April 27, 2008
I have no love for Vista. The sight of Aero makes me sick, and the sight of that turning wheel almost drives me to near computicide.
Aero drains too much resources for what it is worth...which is just eye candy. No one in their right mind would sacrifice power for eye candy. The economic (or rather the sensible) user wants all the memory and graphics resources dedicated to actual work not making the desktop look pretty.
Vista assumes everyone has a souped up computer which frankly just like Santa Claus is just not true. The irony is that most of the machines being shipped with vista are not configured to vista...they just barely manage to keep the guzzler going. Whilst on the other hand Xp is just the right candidate...low power demand and is the 'green-car' of OS's...it performs well on low RAM even better so on souped up machines
Besides it has been demonstrated again and again that Vista becomes sluggish on the average computer. Microsoft was asked about this...they said Vista was designed for machines of 2GB memory and up. In other words
"Poor people we hate you..."
So the average machine has already been written off by Microsoft...so logically one would think they would encourage us serfs to stick to XP, no they are killing XP in a few months....so much for support.
The most compelling reason to hate vista is that it is half-baked. It does not come with all the necessary drivers for printers, audio and video drivers. It is just too much hassle to get hardware to work on vista that works effortlessly on XP. Microsoft's response....
"You just get vista...vista is the future...we'll fix things as we go along...look we have a service pack less than a year after release..confirming vista WAS half baked...now get in line."
Vista completely ruined the folder heirachy system that all XP users had gotten so familiar with. The Purpose of an upgrade is to make the user experience easier and better...not harder and inconsistent...Microsoft seems to miss that tit bit of information. I believe what makes a winning OS is consistency...users should be able to do the same operation the same way regardless of what version of the OS they are using...they should NOT need a new manual because they got an upgrade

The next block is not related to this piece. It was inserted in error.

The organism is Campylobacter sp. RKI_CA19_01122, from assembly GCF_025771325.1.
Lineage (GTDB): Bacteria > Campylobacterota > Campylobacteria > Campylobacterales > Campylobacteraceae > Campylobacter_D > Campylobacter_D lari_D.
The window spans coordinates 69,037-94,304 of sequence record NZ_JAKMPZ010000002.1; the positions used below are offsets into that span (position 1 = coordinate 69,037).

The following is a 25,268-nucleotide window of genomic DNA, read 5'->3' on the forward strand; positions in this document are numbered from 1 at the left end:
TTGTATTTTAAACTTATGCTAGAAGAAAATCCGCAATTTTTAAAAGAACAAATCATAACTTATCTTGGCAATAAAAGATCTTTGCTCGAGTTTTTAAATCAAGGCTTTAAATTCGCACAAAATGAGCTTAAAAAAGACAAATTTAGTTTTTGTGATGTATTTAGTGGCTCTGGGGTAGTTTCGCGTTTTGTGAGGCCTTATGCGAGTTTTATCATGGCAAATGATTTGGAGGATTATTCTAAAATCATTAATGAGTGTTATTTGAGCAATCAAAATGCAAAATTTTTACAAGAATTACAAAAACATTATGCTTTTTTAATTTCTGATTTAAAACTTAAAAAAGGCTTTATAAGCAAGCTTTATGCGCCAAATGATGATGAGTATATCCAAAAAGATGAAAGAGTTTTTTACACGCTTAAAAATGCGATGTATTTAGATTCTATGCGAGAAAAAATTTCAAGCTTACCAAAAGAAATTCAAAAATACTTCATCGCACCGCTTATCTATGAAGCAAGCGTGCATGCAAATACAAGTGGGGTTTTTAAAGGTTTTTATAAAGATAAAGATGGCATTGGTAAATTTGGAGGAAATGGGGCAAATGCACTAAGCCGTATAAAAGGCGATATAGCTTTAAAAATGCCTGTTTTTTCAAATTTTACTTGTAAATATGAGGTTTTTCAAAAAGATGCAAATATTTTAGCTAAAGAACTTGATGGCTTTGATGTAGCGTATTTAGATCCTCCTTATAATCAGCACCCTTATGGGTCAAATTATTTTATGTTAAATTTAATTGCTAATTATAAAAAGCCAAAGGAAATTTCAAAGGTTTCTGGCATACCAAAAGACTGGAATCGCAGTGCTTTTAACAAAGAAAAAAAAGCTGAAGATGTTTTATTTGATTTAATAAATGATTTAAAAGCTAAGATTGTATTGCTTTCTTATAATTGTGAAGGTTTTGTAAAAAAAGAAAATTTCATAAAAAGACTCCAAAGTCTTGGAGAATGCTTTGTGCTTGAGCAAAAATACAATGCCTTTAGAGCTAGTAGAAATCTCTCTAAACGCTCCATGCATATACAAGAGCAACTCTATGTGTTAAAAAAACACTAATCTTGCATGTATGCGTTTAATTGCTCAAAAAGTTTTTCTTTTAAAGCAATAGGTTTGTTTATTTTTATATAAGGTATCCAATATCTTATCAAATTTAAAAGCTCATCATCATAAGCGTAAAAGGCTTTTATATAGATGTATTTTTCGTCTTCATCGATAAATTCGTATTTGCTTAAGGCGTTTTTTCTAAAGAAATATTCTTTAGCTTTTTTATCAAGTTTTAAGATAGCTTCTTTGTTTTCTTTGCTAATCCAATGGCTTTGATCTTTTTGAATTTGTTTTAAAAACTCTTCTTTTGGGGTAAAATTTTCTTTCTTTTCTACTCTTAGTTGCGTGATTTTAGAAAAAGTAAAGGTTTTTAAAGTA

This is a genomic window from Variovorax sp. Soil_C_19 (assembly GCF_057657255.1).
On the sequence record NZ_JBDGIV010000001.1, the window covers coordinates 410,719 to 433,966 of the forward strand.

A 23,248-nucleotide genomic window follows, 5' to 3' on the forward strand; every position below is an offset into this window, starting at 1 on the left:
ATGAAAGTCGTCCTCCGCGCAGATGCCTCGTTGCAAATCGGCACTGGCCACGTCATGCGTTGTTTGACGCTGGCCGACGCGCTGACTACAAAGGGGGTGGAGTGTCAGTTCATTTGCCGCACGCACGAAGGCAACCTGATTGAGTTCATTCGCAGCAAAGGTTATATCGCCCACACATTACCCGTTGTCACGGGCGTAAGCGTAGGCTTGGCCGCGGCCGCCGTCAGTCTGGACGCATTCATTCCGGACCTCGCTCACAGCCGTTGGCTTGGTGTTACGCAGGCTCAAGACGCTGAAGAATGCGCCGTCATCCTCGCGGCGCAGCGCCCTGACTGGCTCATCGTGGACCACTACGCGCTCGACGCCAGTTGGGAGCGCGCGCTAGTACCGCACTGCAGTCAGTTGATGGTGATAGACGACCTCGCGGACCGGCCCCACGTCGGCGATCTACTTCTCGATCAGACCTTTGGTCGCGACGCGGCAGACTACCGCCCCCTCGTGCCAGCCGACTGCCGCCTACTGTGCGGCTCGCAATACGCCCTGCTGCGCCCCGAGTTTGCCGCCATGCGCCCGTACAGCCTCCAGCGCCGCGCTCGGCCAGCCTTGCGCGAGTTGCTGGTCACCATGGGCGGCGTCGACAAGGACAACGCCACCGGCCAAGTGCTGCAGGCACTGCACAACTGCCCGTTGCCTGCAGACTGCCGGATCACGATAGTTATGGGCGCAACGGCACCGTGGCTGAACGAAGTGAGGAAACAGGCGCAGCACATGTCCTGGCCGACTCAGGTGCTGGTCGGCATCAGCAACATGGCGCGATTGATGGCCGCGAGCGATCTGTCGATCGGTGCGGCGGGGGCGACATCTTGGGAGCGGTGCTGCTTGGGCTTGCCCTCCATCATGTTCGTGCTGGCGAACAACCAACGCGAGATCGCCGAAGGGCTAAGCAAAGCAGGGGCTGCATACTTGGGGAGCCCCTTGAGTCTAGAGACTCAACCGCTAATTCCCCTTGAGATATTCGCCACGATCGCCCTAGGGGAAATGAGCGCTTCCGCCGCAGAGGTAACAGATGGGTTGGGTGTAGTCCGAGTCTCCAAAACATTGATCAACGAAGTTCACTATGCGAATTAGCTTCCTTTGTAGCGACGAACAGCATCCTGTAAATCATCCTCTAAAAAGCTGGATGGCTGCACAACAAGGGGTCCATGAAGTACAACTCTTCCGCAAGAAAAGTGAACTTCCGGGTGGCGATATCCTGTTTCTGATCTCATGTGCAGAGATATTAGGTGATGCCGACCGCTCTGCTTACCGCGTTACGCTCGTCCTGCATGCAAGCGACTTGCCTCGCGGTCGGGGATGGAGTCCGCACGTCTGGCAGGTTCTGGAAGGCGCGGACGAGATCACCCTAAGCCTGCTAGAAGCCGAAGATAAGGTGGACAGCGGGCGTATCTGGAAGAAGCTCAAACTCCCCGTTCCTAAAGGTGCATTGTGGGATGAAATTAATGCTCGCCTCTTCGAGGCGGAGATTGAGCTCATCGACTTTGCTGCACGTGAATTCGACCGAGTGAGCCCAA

With XP you don't have to break a sweat to hunt a file or folder down. When a problem occurred you can actually declare war on the XP system. The folder hierarchy in vista makes that almost impossible and the 'Vista's permission feature' almost guarantees that.
in Vista the folders are all over the place. have new names...virtually unidentifiable...roaming, appdata, history and the sea of dead links do not make anything easier. What is the purpose of the dead links by the way. It completely eludes me.
What was so wrong about XP's files heirachy? If XP was working so well,which I and +70% windows users assert, why did they not just improve XP and not chuck it out of the window like a puppy with rabies only to grapple with something untested and frankly not so user friendly
The UIA and search indexing is one of the most annoying features on vista. Who ever designed that...you weren't doing any user any favours buddie...it is like being stopped by the police every 100 feet on the highway. Almost every folder operation requires permission or some kind of verification...its not helpful...its annoying. Who told Microsoft users want that anyway?
For an OS that users buy it sure does little to listen to the users or consider what the user wants...fast and hassle free computing . I realised you need permission to delete certain files. Hell, I paid for the computer...I should have access to ALL my files from the get go. I shouldn't even loose a minute tweaking anything. This should be a given as long as you are the administrator and not a standard user.
What is with the new sidebar...horrendous. The folder display makes me ill. XP had the sidebar display just perfect. It had the things you actually needed on it...and the switch from folder to features is completely gone in Vista.
Vista is far from turning my fancy...its not ready...it is too heavy on the system with very little to show in as far as improved performance...and considering the time spent trying to solve its myriad of glitches and problems it certainly has not made a positive user experience and certainly decreased actual work efficiency
Talk about counter productivity.